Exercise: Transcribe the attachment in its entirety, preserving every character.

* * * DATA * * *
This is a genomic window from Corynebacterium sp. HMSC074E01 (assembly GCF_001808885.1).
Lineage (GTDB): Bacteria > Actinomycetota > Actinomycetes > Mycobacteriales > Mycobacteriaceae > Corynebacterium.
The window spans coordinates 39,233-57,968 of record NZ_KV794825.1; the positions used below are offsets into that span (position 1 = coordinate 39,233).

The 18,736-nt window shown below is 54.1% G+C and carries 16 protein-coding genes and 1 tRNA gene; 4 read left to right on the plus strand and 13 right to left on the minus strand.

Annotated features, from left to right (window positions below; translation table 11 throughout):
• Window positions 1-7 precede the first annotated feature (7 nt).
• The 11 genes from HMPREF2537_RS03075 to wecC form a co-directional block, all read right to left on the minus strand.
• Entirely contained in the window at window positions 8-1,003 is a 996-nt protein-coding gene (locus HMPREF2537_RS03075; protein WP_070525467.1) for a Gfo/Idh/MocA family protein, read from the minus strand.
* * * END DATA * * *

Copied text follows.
This is a genomic window from Corynebacterium sp. HMSC074E01 (assembly GCF_001808885.1).
Lineage (GTDB): Bacteria > Actinomycetota > Actinomycetes > Mycobacteriales > Mycobacteriaceae > Corynebacterium.
The window spans coordinates 39,233-57,968 of record NZ_KV794825.1; the positions used below are offsets into that span (position 1 = coordinate 39,233).

The 18,736-nt window shown below is 54.1% G+C and carries 16 protein-coding genes and 1 tRNA gene; 4 read left to right on the plus strand and 13 right to left on the minus strand.

Annotated features, from left to right (window positions below; translation table 11 throughout):
• Window positions 1-7 precede the first annotated feature (7 nt).
• The 11 genes from HMPREF2537_RS03075 to wecC form a co-directional block, all read right to left on the minus strand.
• Entirely contained in the window at window positions 8-1,003 is a 996-nt protein-coding gene (locus HMPREF2537_RS03075; protein WP_070525467.1) for a Gfo/Idh/MocA family protein, read from the minus strand.